View Full Version : RiRotate problem

 shazhixin03-15-2006, 08:20 AMI am reading the < renderman companion>. In the listing 2.4 example on the book, I am confused by the RiRotate. the code is : void UnitCube(void) { static RtPoint square[4] = { {.5,.5,.5}, {-.5,.5,.5}, {-.5,-.5,.5}, {.5,-.5,.5} }; /* far square */ RiPolygon((RtInt) 4, RI_P, (RtPointer) square, RI_NULL); /* right face */ RiRotate(90.0, 0.0, 1.0, 0.0); RiPolygon((RtInt) 4, RI_P, (RtPointer) square, RI_NULL); /* near face */ RiRotate(90.0, 0.0, 1.0, 0.0); RiPolygon((RtInt) 4, RI_P, (RtPointer) square, RI_NULL); /* left face */ RiRotate(90.0, 0.0, 1.0, 0.0); RiPolygon((RtInt) 4, RI_P, (RtPointer) square, RI_NULL); /* bottom face */ ??? RiRotate(90.0, 1.0, 0.0, 0.0); RiPolygon((RtInt) 4, RI_P, (RtPointer) square, RI_NULL); /* top face */ RiRotate(180.0, 1.0, 0.0, 0.0); RiPolygon((RtInt) 4, RI_P, (RtPointer) square, RI_NULL); } But I can not figure out how the bottom face is made by rotating the left face. The book said "It seems at first that the fifth square would be rotated in y by 270 degrees, then spun in x by 90, leaving it as the left face , in the same position as the fourth". I also think so. But the author continued : "But the last transformation declared is performed first. The rotation aboout X first brings square to the bottom of the cube, and the other rotations leave it spinning, essentially unchanged. The net effect of the two x-rotations applied to the last square is to rotate it by 270 degrees before the y-rotations." I do not understand that. please help me. thank you very much.
fxjeane
03-16-2006, 05:09 PM
Thats just the order in which renderman executes transformations. Here is an excerpt from Malcolm Kessons RenderMan course

Although the renderer reads the transformations in order in which they appear it postpones applying them until an object is declared, at which time it back-tracks and uses the transformations from last to first, like bullets in a magazine of a gun, the last one loaded is the first to be shot.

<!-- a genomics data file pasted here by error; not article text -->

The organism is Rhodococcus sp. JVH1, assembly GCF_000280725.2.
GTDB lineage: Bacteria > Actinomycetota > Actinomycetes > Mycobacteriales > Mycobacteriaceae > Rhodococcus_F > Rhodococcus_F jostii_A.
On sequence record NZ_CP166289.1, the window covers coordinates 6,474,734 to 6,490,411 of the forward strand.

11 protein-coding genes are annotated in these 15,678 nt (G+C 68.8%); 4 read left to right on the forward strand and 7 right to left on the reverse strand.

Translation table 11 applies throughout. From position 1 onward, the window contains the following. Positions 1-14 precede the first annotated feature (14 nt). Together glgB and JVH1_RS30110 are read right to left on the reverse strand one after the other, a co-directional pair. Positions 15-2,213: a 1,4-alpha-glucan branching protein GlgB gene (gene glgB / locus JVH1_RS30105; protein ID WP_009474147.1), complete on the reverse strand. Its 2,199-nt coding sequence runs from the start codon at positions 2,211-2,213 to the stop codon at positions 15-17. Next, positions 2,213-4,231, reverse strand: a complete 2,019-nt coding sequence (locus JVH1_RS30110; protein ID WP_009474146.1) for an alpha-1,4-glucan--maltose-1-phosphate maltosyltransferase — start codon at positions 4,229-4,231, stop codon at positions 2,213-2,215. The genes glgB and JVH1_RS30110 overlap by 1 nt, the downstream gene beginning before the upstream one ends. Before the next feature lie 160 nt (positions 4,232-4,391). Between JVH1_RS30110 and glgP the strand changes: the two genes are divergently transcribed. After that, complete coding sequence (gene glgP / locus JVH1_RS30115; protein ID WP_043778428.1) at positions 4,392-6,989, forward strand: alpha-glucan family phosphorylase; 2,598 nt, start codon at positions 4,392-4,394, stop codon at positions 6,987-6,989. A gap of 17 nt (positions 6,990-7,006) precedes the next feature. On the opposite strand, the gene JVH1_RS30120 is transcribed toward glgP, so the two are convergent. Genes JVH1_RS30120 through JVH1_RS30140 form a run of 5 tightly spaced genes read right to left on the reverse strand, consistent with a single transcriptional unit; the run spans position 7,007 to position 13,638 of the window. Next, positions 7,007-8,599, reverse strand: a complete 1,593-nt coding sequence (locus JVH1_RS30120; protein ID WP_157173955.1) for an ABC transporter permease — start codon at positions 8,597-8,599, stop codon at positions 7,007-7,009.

and here is a link to a discussion that might help

I hope that helps

DR

shazhixin
03-17-2006, 01:11 AM
Thank you. I read the rman_booklet and figure out now. and the rendermanacademy and siggraph have a lot of papers to learn.

neuromancer1978
03-17-2006, 02:21 AM
Thats just the order in which renderman executes transformations. Here is an excerpt from Malcolm Kessons RenderMan course

and here is a link to a discussion that might help

I hope that helps

DR

Hey Rudy! Didn't know you frequented here. Cool as hell!

mbaas
03-17-2006, 05:06 PM
As was mentioned before (even in your own posting ;) the transformations are applied in reverse order (so that you can create transformation hierarchies). But also note that in this case you always have to apply the transformations with respect to the global coordinate frame (i.e. you always rotate about the global axes).

If you find it confusing to think in "reverse order", you can also think in "forward order" if you apply the transformations with respect to the local coordinate system. In this case, you can actually read your transformations from top to bottom but you must not forget that each rotate command also rotates the coordinate system which is then used for the next command. In your example, the bottom face is first rotated three times around Y (note that this axis remains the same after each rotation) and after that it is rotated around its local X axis (which at this point is aligned with the global Z axis). Of course, the resulting position and orientation is the same as when you first rotate it about the global X axis and then three times about the global Y axis (which is what was already explained).

It's just two different ways of seeing transformations, you can chose yourself which one you prefer.

- Matthias -

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